Death penalty report disputed, opponents still hope

Published 12:00 am Tuesday, October 2, 2007

Death penalty opponents hoping a long-awaited study would bolster their efforts to end capital punishment saw the opportunity overshadowed by questions over the study’s bias and much bigger news from the U.S. Supreme Court.

The analysis released last week by the American Bar Association said Ohio’s death penalty system was so flawed that Gov. Ted Strickland should immediately halt executions until the state could do its own study and fix problems identified by the ABA.

Anticipation over the report was high and the state’s American Civil Liberties Union chapter scheduled a rally two days later, hoping to ride the tide of the report’s findings.

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But the study found itself in trouble almost immediately over the makeup of the 10-person team of Ohio lawyers that compiled the findings.

No members are current prosecutors. Four are defense lawyers, a fifth is a lawyer and professor who works to free innocent people through DNA testing and a sixth is a Democratic lawmaker, Rep. Shirley Smith of Cleveland, long opposed to the death penalty.

Even the crime-fighting feather in the team’s cap, Geoffrey Mearns, a former assistant U.S. attorney general who prosecuted Oklahoma City bomber Terry Nichols, turned out to have strong reservations about capital punishment.

‘‘The death penalty in the United States, if we have one, should be reserved for the worst offenders for the worst offenses, and only if a system exists to ensure adequate legal defense at every stage,’’ Mearns, dean of Cleveland State’s Cleveland-Marshall College of Law, said in an interview after the report was released.

Even the name of the ABA project, reviewing laws in eight states, seemed to indicate a bias: the ‘‘Death Penalty Moratorium Implementation Project.’’

‘‘All you have to do is look at the membership of this group and see where it’s going to go,’’ said John Murphy, executive director of the Ohio Prosecuting Attorneys Association.

Although the study made the front page of most newspapers, the rally two days later, for which supporters had promised crowds in the thousands, drew only about 200 people, about average for Statehouse protests.

Yet opponents weren’t left without hope. The day after the ABA report was released, the U.S. Supreme Court announced it would consider a challenge to lethal injection by a pair of Kentucky death row inmates.

The inmates say injection constitutes cruel and unusual punishment because prisoners can suffer agonizing pain if the three-drug cocktail isn’t administered properly.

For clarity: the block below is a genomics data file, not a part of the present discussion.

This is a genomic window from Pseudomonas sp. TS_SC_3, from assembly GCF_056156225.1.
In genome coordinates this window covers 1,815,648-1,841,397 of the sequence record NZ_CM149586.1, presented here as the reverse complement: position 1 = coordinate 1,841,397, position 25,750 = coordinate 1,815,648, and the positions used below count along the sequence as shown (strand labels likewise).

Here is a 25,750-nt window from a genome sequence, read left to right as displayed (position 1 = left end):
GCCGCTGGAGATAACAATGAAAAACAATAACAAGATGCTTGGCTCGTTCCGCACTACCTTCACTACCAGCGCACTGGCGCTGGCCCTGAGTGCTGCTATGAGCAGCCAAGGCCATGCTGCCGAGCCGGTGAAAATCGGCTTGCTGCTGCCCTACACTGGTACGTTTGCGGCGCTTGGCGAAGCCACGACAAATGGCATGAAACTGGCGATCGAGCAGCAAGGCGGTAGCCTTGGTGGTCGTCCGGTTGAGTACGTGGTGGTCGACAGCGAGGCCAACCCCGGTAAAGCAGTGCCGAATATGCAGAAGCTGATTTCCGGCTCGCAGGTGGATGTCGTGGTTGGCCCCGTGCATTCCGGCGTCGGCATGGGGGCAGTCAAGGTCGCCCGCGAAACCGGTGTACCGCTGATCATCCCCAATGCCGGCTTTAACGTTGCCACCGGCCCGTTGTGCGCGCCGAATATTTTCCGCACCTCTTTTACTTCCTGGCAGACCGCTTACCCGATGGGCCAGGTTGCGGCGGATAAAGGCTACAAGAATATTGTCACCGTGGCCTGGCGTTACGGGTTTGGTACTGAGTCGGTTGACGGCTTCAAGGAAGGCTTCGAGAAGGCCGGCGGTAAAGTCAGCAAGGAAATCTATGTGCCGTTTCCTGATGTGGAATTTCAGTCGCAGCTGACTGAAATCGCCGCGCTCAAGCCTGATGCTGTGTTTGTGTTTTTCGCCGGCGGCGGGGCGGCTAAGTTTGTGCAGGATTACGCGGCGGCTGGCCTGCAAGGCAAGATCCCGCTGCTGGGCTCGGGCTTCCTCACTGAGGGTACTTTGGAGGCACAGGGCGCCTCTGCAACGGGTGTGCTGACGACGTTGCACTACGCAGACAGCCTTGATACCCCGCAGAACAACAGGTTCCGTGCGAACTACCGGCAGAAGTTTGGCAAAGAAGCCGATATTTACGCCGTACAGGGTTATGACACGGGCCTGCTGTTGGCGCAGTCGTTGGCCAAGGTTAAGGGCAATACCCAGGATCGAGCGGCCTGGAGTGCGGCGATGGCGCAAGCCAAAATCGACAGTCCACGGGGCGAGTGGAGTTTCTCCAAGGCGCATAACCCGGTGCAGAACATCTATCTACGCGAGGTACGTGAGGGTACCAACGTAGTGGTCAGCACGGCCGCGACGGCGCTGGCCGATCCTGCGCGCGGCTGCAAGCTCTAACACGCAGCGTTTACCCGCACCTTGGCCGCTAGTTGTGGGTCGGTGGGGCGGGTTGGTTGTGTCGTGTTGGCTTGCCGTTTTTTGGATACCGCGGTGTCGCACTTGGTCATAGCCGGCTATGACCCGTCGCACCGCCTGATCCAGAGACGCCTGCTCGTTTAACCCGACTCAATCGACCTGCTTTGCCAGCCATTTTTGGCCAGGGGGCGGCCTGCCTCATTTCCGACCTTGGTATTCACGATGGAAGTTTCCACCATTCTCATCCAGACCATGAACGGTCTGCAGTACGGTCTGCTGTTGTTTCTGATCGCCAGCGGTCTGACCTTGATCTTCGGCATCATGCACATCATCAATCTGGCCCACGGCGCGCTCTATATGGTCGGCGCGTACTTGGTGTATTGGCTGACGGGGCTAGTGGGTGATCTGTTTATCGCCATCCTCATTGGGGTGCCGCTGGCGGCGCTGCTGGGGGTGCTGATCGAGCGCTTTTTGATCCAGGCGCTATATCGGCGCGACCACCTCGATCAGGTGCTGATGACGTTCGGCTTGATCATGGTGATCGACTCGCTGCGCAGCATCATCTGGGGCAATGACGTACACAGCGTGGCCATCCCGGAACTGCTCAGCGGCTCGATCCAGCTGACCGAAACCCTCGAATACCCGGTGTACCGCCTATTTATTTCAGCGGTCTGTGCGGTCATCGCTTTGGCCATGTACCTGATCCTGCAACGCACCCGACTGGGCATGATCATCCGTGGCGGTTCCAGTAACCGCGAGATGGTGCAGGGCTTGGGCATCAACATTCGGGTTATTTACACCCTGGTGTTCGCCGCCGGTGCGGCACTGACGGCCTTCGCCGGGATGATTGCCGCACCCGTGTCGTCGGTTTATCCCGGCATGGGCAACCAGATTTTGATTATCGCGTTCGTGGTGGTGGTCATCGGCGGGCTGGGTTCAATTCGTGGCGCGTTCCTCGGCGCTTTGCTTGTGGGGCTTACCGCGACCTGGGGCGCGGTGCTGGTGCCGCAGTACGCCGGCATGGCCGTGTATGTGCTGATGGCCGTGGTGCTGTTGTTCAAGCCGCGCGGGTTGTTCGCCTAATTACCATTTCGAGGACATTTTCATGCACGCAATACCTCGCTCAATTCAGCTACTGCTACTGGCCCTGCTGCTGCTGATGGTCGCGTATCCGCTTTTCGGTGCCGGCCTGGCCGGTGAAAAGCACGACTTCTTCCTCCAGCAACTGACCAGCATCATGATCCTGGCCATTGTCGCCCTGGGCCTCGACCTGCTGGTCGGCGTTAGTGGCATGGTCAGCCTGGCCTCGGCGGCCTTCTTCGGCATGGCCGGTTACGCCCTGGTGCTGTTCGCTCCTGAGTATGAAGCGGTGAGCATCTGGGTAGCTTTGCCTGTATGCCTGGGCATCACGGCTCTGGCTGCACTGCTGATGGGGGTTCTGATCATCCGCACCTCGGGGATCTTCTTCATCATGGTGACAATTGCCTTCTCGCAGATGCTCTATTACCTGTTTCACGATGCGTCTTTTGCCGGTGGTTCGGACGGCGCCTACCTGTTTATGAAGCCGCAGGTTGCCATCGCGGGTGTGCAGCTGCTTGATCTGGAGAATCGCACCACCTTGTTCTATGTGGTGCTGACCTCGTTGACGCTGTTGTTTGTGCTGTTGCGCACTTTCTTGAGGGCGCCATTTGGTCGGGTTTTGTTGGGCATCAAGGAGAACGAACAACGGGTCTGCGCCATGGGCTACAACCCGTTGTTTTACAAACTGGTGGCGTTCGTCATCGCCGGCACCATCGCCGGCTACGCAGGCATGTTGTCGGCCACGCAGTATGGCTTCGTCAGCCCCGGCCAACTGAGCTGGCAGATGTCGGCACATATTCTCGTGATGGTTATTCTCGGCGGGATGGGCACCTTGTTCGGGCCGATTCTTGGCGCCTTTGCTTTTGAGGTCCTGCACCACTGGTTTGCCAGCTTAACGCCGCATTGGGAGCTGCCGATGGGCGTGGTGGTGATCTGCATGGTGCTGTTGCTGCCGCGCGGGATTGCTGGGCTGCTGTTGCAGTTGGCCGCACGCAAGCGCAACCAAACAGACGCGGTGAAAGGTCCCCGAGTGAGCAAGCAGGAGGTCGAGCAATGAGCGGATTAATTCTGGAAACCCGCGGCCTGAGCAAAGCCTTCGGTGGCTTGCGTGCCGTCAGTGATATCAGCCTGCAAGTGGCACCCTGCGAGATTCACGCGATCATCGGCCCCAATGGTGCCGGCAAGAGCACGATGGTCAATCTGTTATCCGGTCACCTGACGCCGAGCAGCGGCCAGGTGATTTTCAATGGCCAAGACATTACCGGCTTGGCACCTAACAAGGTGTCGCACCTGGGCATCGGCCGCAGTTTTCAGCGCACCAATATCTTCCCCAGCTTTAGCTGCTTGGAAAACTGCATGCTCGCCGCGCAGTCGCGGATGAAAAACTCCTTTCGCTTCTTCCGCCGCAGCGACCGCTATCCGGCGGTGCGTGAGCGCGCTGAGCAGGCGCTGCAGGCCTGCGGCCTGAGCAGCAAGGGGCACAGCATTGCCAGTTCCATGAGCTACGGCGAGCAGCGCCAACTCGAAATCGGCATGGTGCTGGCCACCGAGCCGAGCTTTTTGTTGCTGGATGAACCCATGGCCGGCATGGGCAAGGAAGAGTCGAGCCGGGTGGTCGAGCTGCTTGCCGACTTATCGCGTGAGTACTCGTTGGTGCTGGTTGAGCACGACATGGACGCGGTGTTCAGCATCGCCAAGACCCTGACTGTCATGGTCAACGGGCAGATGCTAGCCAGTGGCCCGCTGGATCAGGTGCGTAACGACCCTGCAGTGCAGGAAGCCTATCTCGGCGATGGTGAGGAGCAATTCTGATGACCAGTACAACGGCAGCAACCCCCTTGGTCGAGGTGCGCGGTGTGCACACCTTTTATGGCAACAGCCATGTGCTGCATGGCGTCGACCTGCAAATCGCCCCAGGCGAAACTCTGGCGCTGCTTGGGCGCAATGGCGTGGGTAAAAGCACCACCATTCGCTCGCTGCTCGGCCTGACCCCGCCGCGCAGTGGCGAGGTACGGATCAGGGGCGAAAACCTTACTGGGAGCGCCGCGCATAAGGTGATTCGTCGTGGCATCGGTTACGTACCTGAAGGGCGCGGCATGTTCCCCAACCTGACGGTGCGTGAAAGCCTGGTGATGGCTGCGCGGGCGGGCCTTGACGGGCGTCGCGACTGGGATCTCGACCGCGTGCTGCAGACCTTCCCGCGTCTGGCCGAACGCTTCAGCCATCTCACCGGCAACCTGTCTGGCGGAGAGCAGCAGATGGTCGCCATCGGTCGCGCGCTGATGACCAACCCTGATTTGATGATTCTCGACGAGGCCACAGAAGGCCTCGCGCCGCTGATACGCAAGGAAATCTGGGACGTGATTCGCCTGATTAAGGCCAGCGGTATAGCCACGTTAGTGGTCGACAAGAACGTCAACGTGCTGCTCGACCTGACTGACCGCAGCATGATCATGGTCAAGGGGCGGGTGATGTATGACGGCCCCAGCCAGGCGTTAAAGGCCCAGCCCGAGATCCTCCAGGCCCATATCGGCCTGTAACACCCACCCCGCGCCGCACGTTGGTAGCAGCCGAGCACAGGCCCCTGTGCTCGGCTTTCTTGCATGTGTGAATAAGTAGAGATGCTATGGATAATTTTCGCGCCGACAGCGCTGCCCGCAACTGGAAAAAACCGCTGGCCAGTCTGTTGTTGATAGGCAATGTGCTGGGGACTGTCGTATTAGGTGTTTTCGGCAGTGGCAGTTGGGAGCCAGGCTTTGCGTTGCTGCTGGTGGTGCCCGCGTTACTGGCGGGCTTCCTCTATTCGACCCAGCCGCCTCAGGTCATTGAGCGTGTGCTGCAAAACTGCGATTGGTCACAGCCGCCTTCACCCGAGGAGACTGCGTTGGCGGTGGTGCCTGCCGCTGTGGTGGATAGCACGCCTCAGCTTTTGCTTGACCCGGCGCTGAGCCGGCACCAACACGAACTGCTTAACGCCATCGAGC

Similar lawsuits are making their way through federal courts around the country, including in Ohio.

A ruling in favor of the inmates likely wouldn’t end the death penalty, since lower-court federal judges have already noted that states’ procedures are readily fixable. But it could force delays or changes as states debate their injection protocols.

That makes it the bigger news of a big death penalty week in Ohio, though not perhaps what opponents expected as they first unveiled the ABA study.

The study found the state’s system met only four of 93 standards identified by the ABA for a properly functioning capital punishment system. The report says Ohio fails to provide adequate legal help, doesn’t preserve DNA evidence long enough, doesn’t properly compare one death sentence to other similar cases and has produced a system full of racial and geographic disparities.

The ABA’s defense of the team’s makeup fell flat, especially when former ABA president Michael Greco, who handled the report’s release, said he didn’t know the positions members held on the death penalty.

That stretched credulity given Smith’s efforts over almost a decade to pass bills to study the fairness of the death penalty.

Another team member, David Stebbins, is one of the state’s most experienced and best-known capital defense lawyers.

Criticism of the report didn’t just come from prosecutors. Chief Justice Thomas Moyer of the Ohio Supreme Court, who has upheld his fair share of death sentences over the years, issued a brief statement promising to look at the results, while noting, ‘‘the Supreme Court of Ohio was not consulted in the preparation of this 500-page report.’’

Andrew Welsh-Huggins is a correspondent for the Ohio Associated Press’ Columbus Bureau.